Shingles is more than just a rash: it can cause debilitating pain and permanent damage, and the risks increase as we get older. But it can be prevented by a simple vaccine.
Watching her mother recover from a massive stroke was an ordeal for A Place for Mom community member Kim Sherman. But, she says, “that stroke was nothing compared to the aftermath of shingles. She went home with full-time care after the stroke and six months of rehab. She will never go home due to the shingles and is now in long-term care.”
Her mother suffers from terrible pain, optic nerve damage, mood swings, and impaired balance, a situation both distressing and devastating. The irony, Sherman says, is that it could have been prevented with a single vaccination less painful than a flu shot.
Anyone who has had the chickenpox virus may develop shingles at some point in their lifetime: about 1 out of 3 people in the U.S. alone, according to the Centers for Disease Control and Prevention. Shingles is caused by the same virus as the chickenpox virus, varicella zoster, which stays dormant in the body even after recovery from chickenpox. For reasons that are still not fully clear, the virus can reactivate later, causing shingles, a skin disease that can cause severe pain, tingling, an itchy rash on one side of the body, and blisters.
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Even after the rash clears up—which usually takes 3 to 5 weeks, says the National Institute on Aging—some people develop a complication called postherpetic neuralgia, which is severe and debilitating pain in the areas where the rash was. This is what happened to Sherman’s mother, and it can last for weeks, months, or even years, negatively affecting quality of life and causing difficulties with day-to-day activities.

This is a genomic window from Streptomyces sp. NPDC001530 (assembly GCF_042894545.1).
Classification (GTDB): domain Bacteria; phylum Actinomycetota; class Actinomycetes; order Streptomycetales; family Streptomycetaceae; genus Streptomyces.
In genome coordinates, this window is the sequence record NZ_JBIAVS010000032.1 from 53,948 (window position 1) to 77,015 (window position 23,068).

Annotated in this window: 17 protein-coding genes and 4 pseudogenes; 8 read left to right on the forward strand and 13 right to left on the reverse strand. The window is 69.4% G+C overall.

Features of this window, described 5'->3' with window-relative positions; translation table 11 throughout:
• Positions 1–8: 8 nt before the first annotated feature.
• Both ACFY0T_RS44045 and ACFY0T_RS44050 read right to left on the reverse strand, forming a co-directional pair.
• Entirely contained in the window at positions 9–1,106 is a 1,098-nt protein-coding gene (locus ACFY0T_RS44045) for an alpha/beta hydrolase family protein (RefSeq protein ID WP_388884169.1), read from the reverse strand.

Unfortunately, the chance of getting shingles increases as you get older. While shingles is not contagious for those who have had chickenpox, our natural immunity declines as we age, and so there is an increasing risk of the virus becoming active again. Seniors over 60 account for over half of all shingles cases, and the chance of complications like postherpetic neuralgia increases with age, too. Persistent pain is one of the more common symptoms, in fact, for older adults. Even worse, shingles outbreaks near the face or eyes can lead to permanent vision or hearing problems.
“For my mother,” says Sherman, “the shingles hit the optic nerve. She screams in pain. She had severe mood swings after the shingles set in that included being quite combative.” There is an added danger for those whose immune system is already compromised, which is true for many of us as we get older. According to the National Institutes of Health, “Shingles is especially dangerous for anyone who has had cancer, radiation treatments for cancer, HIV/AIDS, or a transplant operation”—or a stroke, like Sherman’s mother.
The CDC recommends the shingles vaccine for anyone 60 years of age or older whose immune health is not severely compromised. It’s also approved for adults 50 through 59 years old. Sherman’s experience was that her local drugstore pharmacy wouldn’t give it to people under 60, but when she called her insurance company, it was covered—so she got the shingles vaccine from her primary care physician. This means you might have to make some inquiries to find out whether your insurance plan covers the vaccine, and for what age groups. Medicare Part D plans DO cover it, says the CDC, as do most private insurance plans, but Medicare Part B does not.
Getting the shingles vaccine could mean the difference between happy aging and debilitating pain. In clinical trials, the vaccine halved the risk of developing shingles in those 60 and older, and reduced the risk of post-herpetic neuralgia by 67 percent. Even if you have already had shingles, you can still get the vaccine.
Sherman urges everyone to check into the shingles vaccine so they don’t have to go through what her family suffered. “Mom’s balance is gone which is another side effect of shingles. All the gains from months of hard work in rehab are gone. She will never leave that wheelchair now because the PCP did not tell her about the shot.”
Have you or your aging loved ones experienced shingles? Did you get the shingles vaccine? Share your stories with us in the comments below.